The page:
Supreme Court Justice Neil Gorsuch’s Views on Intellectual Property

12 Apr Supreme Court Justice Neil Gorsuch’s Views on Intellectual Property

On April 7th, 2017, the U.S. Senate confirmed the newest member of the Supreme Court, Neil Gorsuch. While much has been made of the controversial year-long series of events that led to Gorsuch’s nomination and confirmation, much of the public knows little about Neil Gorsuch or the legal views that he will soon bring with him to the bench.

In order to bring some clarity to his views, particularly his views on intellectual property, we have taken some time to compile an overview of rulings he issued on notable I.P. cases he heard during his 10 year stint on the U.S. Court of Appeals for the Tenth Circuit.

General Steel Domestic Sales, LLC v. Chumley

General Steel filed a lawsuit against a former employee, Ethan Chumley, for allegedly operating an online advertising campaign that targeted General Steel. Chumley had founded his own company, Armstrong Steel Corporation, and quickly developed a series of online ads and web pages that placed General Steel in a poor light.

General Steel sued Chumley and his company in a district court, alleging that Armstrong Steel had been misleading in its advertisements, and had made a number of false claims. Ultimately, the district court found in favor of Armstrong based on three particular statements it found to be false and in violation of the Lanham Act: In their ads, Armstrong claimed that it (1) sold “General Steel” prefabricated buildings, (2) fabricated its own steel, and (3) in a comparison between the two companies indicated that General Steel offered fewer options than Armstrong. Armstrong then appealed to the Tenth Circuit.

As Gorsuch explained in his opinion, “to win a false advertising claim under the Lanham Act, a plaintiff generally must establish among other things that the defendant’s commercial advertising contained a false or misleading representation of fact that was likely to cause confusion about the defendant’s products or services and that injured the plaintiff.”

Gorsuch went on to explain that for a statement to be false or misleading to the extent that the Lanham Act would apply, a statement must be shown to be either literally false, or constructed so that while it is at its basest level literally true or ambiguous, it is “implicitly false, misleading in context, or likely to deceive.”

The district court had found the three statements in question to be literally false, because (1) Armstrong didn’t sell General Steel’s buildings and wasn’t licensed to do so, (2) did not fabricate its own steel, and (3) didn’t offer features that it claimed to offer in its comparison.

In its appeal, Armstrong offered facile arguments against the court’s ruling on each of the three points. For instance, it alleged that in saying that it sold “General Steel buildings,” it in fact meant that it sold lower case “general steel buildings” (i.e. all-purpose buildings).

Gorsuch was not impressed by any of Armstrong’s arguments. Regarding the “General Steel” versus “general steel,” Gorsuch had this to say:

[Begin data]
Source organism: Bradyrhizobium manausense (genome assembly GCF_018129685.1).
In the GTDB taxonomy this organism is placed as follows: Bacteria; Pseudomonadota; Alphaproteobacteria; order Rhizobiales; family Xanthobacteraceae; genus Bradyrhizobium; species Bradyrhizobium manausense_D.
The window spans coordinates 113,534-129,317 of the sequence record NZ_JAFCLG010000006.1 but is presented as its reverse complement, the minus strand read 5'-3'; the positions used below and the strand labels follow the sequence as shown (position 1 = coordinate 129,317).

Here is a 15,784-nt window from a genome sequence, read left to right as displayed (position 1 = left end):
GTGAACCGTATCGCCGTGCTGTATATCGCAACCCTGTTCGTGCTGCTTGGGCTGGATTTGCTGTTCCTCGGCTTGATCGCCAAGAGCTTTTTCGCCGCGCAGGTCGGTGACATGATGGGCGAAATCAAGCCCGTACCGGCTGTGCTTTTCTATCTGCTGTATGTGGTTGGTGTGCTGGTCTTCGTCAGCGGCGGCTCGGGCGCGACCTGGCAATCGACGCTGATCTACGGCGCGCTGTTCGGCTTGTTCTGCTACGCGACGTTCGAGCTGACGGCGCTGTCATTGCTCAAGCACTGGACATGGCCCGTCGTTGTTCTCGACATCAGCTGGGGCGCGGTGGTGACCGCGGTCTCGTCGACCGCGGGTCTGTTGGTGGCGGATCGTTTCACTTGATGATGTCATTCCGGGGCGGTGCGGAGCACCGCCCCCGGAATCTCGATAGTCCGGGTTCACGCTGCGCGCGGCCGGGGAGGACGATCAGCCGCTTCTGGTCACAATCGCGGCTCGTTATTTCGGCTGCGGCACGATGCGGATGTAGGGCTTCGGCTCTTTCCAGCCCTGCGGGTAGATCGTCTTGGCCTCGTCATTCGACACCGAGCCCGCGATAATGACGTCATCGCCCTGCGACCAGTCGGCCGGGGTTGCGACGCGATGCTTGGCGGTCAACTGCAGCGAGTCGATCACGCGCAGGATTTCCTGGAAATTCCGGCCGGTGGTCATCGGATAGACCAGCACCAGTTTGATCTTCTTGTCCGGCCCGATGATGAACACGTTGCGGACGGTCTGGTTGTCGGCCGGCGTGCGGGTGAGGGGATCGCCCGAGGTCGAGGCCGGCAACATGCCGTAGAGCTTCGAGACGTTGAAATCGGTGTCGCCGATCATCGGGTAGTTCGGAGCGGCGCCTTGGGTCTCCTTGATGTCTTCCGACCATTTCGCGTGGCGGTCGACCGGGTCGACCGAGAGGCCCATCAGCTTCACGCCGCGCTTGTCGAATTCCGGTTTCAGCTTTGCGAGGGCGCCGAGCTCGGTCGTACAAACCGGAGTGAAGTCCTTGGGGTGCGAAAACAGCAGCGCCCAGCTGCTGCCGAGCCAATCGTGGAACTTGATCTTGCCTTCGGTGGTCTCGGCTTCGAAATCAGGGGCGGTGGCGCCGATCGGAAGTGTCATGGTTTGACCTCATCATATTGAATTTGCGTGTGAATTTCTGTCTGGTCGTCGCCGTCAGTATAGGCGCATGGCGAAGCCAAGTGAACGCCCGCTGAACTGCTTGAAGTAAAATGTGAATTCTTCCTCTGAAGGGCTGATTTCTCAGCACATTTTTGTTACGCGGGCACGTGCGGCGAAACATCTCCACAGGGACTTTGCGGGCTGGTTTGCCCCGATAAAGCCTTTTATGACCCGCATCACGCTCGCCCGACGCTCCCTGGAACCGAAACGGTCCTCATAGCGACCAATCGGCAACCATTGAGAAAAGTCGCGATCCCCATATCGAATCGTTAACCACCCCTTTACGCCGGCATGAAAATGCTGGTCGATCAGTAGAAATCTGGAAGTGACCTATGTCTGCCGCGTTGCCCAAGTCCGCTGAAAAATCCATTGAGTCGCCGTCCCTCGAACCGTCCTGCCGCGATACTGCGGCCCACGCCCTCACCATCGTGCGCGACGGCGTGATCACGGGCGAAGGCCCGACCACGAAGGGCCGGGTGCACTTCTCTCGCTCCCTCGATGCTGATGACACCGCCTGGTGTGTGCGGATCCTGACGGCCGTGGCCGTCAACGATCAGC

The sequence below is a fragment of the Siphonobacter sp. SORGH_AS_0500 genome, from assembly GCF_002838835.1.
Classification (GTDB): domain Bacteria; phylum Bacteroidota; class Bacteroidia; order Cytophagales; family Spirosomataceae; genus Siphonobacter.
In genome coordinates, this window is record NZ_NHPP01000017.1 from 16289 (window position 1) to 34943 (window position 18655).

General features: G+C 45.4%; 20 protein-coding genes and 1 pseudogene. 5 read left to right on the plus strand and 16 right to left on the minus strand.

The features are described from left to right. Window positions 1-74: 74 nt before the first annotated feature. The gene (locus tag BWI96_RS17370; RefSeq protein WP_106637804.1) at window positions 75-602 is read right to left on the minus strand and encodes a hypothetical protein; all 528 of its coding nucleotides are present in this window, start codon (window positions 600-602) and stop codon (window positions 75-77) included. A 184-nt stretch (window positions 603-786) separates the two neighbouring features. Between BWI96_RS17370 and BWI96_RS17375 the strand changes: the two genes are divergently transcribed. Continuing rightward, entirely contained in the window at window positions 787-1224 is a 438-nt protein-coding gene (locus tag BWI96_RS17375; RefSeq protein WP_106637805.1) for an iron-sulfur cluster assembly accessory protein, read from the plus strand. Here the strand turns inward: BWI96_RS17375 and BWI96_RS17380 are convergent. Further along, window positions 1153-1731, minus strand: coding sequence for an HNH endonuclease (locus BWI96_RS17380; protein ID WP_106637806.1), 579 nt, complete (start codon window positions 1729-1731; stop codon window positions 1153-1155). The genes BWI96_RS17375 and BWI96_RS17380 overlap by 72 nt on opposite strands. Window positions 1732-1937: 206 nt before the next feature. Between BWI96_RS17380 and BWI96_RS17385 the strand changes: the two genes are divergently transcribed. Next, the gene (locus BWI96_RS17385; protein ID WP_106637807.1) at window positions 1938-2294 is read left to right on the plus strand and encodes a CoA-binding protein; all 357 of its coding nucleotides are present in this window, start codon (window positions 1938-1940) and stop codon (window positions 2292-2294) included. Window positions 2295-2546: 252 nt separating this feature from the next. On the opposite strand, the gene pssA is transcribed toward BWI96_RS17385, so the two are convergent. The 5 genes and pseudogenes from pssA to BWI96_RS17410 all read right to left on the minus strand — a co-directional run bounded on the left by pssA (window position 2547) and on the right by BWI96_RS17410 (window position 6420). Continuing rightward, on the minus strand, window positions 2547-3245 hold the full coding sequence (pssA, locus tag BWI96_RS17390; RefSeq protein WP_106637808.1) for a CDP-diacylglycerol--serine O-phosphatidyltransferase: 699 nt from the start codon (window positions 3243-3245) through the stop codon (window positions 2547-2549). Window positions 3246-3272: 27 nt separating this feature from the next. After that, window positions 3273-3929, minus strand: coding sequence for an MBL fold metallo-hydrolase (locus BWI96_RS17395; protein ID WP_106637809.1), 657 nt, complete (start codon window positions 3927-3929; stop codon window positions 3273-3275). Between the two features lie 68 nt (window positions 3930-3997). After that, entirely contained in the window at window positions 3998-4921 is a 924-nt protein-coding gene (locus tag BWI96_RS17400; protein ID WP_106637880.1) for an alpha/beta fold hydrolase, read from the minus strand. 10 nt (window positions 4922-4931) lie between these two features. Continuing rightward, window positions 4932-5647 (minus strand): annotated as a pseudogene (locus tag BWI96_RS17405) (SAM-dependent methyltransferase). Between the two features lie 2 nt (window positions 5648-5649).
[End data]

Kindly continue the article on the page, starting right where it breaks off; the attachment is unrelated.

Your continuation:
There’s no credible evidence in the record that the term “general steel” is used in the industry to describe steel buildings sold by anyone else. Armstrong’s ads, meanwhile, included side-by-side comparisons between its products and those offered by the General Steel company. They even used General Steel’s logo and sometimes capitalized “General Steel.” In this light, there’s just no doubt what Armstrong’s ads were talking about – or that they were literally false.

Gorsuch’s impatience with Armstrong’s arguments is evident throughout his opinion, and unsurprisingly, he agreed with his fellow judges in affirming the lower court’s decision. Based on this ruling, under the Lanham Act, General Steel is be entitled to a share of Armstrong’s profits.

What can be taken from this is that Gorsuch is not disposed to look at various pieces as being separate from one another, but instead looks at separate actions as part of a cohesive, coordinated whole. Gorsuch’s argument against the lower case interpretation of Armstrong’s use of “General Steel” was predicated upon specific references that Armstrong made to “General Steel” in other pieces of content that appeared on the same web page. The defense, as Gorsuch put it, wished to “cleave” these pieces of content from one another. Gorsuch failed to be impressed by this attempt at removing context, and likely won’t respond to any such attempts that are made in cases heard by the Supreme Court.

StorageCraft Tech. Corp. v. Kirby

In StorageCraft Technology Corporation v. Kirby, Gorsuch took a rather strong line on trade secret protection.

James Kirby, a cofounder and former director of StorageCraft, was accused of taking software code and providing it to a competitor of StorageCraft after a falling out with the company. StorageCraft sued Kirby for trade secret misappropriation, and was awarded a judgment of $2.92 million.

Kirby appealed to the Tenth Circuit, arguing that the jury award was too high because Kirby did not personally profit from the transaction, and because StorageCraft never attempted to prove that the competitor used the stolen data. While Kirby admitted to his actions, he argued that without proof that he or anyone else profited from those actions, that the award was inappropriately calculated based upon the notion of lost profits.

In Gorsuch’s opinion of the StorageCraft case, he noted, “the trouble is Utah law doesn’t distinguish between a misappropriator’s venial motives. When someone steals a trade secret and discloses it to a competitor he effectively assumes for himself an unrestricted license in the trade secret. And that bears its costs. After all, what value does a trade secret hold when it’s no longer a secret from the trade?”